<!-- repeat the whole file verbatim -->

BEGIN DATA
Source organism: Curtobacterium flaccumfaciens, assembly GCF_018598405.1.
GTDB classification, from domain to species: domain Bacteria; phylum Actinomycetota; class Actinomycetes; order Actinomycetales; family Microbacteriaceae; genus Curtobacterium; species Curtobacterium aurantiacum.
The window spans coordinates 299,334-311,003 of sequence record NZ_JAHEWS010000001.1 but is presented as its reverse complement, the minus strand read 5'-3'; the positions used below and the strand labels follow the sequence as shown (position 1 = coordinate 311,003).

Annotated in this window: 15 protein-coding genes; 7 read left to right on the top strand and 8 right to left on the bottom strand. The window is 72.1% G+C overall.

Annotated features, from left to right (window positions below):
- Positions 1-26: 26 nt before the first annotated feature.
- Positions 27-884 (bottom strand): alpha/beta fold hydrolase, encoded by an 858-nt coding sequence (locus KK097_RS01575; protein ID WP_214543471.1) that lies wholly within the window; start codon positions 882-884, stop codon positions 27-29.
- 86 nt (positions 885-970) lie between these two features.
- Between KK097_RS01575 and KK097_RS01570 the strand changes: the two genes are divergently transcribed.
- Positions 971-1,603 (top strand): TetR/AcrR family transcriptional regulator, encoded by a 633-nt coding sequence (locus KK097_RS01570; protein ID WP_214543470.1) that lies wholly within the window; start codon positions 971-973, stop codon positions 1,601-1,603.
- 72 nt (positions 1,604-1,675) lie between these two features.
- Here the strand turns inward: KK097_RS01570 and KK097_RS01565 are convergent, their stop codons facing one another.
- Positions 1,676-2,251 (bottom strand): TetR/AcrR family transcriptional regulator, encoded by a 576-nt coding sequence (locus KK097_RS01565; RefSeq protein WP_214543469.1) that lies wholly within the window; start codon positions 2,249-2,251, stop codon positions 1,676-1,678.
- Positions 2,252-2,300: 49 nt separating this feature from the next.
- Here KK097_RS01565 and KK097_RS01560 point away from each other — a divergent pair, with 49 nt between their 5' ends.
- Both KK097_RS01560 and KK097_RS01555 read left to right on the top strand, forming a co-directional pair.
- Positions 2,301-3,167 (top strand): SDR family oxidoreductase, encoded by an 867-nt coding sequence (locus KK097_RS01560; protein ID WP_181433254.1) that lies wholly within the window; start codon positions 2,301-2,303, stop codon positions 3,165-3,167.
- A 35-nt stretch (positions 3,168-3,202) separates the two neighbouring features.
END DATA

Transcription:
Source organism: Curtobacterium flaccumfaciens, assembly GCF_018598405.1.
GTDB classification, from domain to species: domain Bacteria; phylum Actinomycetota; class Actinomycetes; order Actinomycetales; family Microbacteriaceae; genus Curtobacterium; species Curtobacterium aurantiacum.
The window spans coordinates 299,334-311,003 of sequence record NZ_JAHEWS010000001.1 but is presented as its reverse complement, the minus strand read 5'-3'; the positions used below and the strand labels follow the sequence as shown (position 1 = coordinate 311,003).

Annotated in this window: 15 protein-coding genes; 7 read left to right on the top strand and 8 right to left on the bottom strand. The window is 72.1% G+C overall.

Annotated features, from left to right (window positions below):
- Positions 1-26: 26 nt before the first annotated feature.
- Positions 27-884 (bottom strand): alpha/beta fold hydrolase, encoded by an 858-nt coding sequence (locus KK097_RS01575; protein ID WP_214543471.1) that lies wholly within the window; start codon positions 882-884, stop codon positions 27-29.
- 86 nt (positions 885-970) lie between these two features.
- Between KK097_RS01575 and KK097_RS01570 the strand changes: the two genes are divergently transcribed.
- Positions 971-1,603 (top strand): TetR/AcrR family transcriptional regulator, encoded by a 633-nt coding sequence (locus KK097_RS01570; protein ID WP_214543470.1) that lies wholly within the window; start codon positions 971-973, stop codon positions 1,601-1,603.
- 72 nt (positions 1,604-1,675) lie between these two features.
- Here the strand turns inward: KK097_RS01570 and KK097_RS01565 are convergent, their stop codons facing one another.
- Positions 1,676-2,251 (bottom strand): TetR/AcrR family transcriptional regulator, encoded by a 576-nt coding sequence (locus KK097_RS01565; RefSeq protein WP_214543469.1) that lies wholly within the window; start codon positions 2,249-2,251, stop codon positions 1,676-1,678.
- Positions 2,252-2,300: 49 nt separating this feature from the next.
- Here KK097_RS01565 and KK097_RS01560 point away from each other — a divergent pair, with 49 nt between their 5' ends.
- Both KK097_RS01560 and KK097_RS01555 read left to right on the top strand, forming a co-directional pair.
- Positions 2,301-3,167 (top strand): SDR family oxidoreductase, encoded by an 867-nt coding sequence (locus KK097_RS01560; protein ID WP_181433254.1) that lies wholly within the window; start codon positions 2,301-2,303, stop codon positions 3,165-3,167.
- A 35-nt stretch (positions 3,168-3,202) separates the two neighbouring features.